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Trade war, slowing economies put pressure on ICT spending outlook

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Business spending on information and communication technologies (ICT) will be caught in the crossfire of headwinds and tailwinds over the next five years as a softening global economy puts pressure on the ability of organisations to increase technology budgets while at the same time their growth and competitiveness is increasingly dependent on digital transformation, artificial intelligence (AI), and data analytics.

A new forecast from International Data Corporation (IDC) predicts worldwide ICT spending on hardware, software, services and telecommunications will reach $4.6 trillion by 2022, representing average growth of four per cent per year. Commercial customers will represent around 63.5 per cent of total spending by 2022 ($2.9 trillion), while consumers will still account for 36.5 per cent ($1.7 trillion).

Consumer spending growth will lag behind business and government spending due to increasing saturation in smartphones and tablets. The fastest growth over the forecast period will come from the professional services segment (seven per cent), including cloud and digital service providers, which will account for a rapidly increasing share of overall tech spending thanks largely to the explosive growth of cloud infrastructure providers. Other fast-growing segments include media (+6%), banking (+5%), retail (+5%), and manufacturing (+5%), while the slowest growth in commercial technology budgets will come from federal government, followed by wholesale and construction firms.

Vice President in IDC’s Customer Insights & Analysis Group, Stephen Minton, said in the short term, the trade war between the U.S. and China continues to add volatility to the outlook.

“Some firms are also facing the double whammy of weaker sales in China, an increasingly important export market for the manufacturing industry.
Meanwhile, the impact in China itself could persist over a longer period of time, with manufacturing and financial services firms being the most exposed.”

According to IDC, in Asia/Pacific, the U.S.-China trade war is a double-edged sword, which presents both challenges and opportunities. It noted that many businesses are increasingly dependent on China for revenue and might be expected to continue their pivot away from the U.S. in trading relationships. On the other hand, the conflict opens up opportunities to increase exports to the U.S. market.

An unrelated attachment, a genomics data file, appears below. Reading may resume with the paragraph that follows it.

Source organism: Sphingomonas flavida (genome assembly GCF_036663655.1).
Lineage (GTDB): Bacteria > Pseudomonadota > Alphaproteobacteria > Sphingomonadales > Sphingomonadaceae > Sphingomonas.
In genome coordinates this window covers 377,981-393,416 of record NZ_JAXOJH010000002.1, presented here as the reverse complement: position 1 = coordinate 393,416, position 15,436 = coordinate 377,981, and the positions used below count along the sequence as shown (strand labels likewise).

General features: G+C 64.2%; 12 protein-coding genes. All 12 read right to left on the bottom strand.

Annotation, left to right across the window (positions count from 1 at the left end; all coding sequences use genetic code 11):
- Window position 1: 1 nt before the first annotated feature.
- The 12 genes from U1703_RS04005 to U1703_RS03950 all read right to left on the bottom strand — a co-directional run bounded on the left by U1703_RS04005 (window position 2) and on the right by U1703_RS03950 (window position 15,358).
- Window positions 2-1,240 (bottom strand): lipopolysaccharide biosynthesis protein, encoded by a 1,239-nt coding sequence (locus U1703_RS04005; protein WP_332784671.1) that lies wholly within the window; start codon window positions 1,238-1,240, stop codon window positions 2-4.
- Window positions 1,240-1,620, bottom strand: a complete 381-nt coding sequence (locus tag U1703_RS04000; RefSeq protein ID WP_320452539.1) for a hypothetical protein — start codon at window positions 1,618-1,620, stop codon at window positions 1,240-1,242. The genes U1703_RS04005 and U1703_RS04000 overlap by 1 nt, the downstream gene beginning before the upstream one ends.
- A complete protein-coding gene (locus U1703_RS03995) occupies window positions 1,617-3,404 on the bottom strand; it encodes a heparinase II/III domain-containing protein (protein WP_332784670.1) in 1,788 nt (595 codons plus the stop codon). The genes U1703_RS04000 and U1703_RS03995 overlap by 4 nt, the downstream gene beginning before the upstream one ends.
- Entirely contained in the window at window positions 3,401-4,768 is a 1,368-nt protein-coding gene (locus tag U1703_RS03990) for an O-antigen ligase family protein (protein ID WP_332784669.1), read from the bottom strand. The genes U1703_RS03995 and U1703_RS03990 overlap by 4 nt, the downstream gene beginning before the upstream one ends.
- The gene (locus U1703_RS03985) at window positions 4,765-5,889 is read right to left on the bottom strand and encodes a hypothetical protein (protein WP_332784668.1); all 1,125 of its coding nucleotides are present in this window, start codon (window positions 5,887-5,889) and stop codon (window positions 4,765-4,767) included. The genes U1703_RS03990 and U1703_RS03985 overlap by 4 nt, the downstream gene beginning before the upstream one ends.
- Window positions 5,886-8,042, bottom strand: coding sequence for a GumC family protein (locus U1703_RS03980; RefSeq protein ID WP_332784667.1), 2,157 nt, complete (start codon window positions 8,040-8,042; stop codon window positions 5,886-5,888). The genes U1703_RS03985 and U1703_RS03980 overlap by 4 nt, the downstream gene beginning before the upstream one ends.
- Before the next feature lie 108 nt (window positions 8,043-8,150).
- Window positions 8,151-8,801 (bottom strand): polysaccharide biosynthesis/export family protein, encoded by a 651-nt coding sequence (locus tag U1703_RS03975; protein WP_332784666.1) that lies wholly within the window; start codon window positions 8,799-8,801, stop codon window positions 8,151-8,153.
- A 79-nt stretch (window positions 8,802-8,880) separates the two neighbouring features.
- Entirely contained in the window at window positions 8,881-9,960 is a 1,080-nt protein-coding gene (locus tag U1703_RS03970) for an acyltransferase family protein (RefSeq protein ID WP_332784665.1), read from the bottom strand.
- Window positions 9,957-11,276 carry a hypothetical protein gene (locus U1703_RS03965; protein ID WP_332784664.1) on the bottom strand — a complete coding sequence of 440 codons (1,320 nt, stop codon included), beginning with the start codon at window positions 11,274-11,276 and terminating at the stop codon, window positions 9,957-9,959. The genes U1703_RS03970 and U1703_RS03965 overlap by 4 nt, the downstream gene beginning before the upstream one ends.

“The trade war undoubtedly presents opportunities for India’s manufacturing sector,” said Ashutosh Bisht, senior research manager for Asia/Pacific in IDC’s Customer Insights & Analysis group.

“Many firms in Asia, however, will be forced to try and balance their relationship with both the U.S. and China, and will mostly suffer negatively from any escalation.”

Countering negative sentiment around the economy in China is increasing demand for ICT solutions related to digital transformation. This is driving major investments by large enterprise and state-owned customers in industries such as retail, manufacturing, healthcare, and financial services, especially around cloud and AI. Digital transformation is also driving technology budgets in Europe.

Research Analyst for Western Europe in IDC’s Customer Insights & Analysis group, Andrea Minonne, “Companies in Western Europe are not only looking to embrace new technologies like AI and robotics to improve their business processes, but also adopting more customer-centric approaches to IT spending decisions,” said, “This is especially true in customer-facing industries like retail, banking, transportation, and telecommunications.”

Overall growth in Western Europe will slightly lag emerging markets in Asia/Pacific over the forecast period, but the U.S. market is set to post some of the strongest growth rates in spite of its relative maturity. Business investments in digital transformation, cloud, and AI will help drive overall U.S. growth of 4.5 per cent over the forecast, equaling Latin America as the second fastest growing region for total ICT spending after China.

“In the U.S., the professional services industry is expected to continue with strong technology growth and investments. The appetite for cloud-based delivery, new apps, and tech-fueled services show no signs of slowing, and thus we are optimistic about the growth opportunity for this industry,” said Jessica Goepfert, vice president in IDC’s Customer Insights and Analysis group. “Consumer-driven industries such as retail and hospitality are benefitting from higher wages and disposable incomes. In response, firms in this space are working to develop and deliver unforgettable customer interactions. This takes shape as customizable experiences and infusing technology into their operations. For instance, hotels are implementing technology in guest rooms that can be controlled by mobile apps.”


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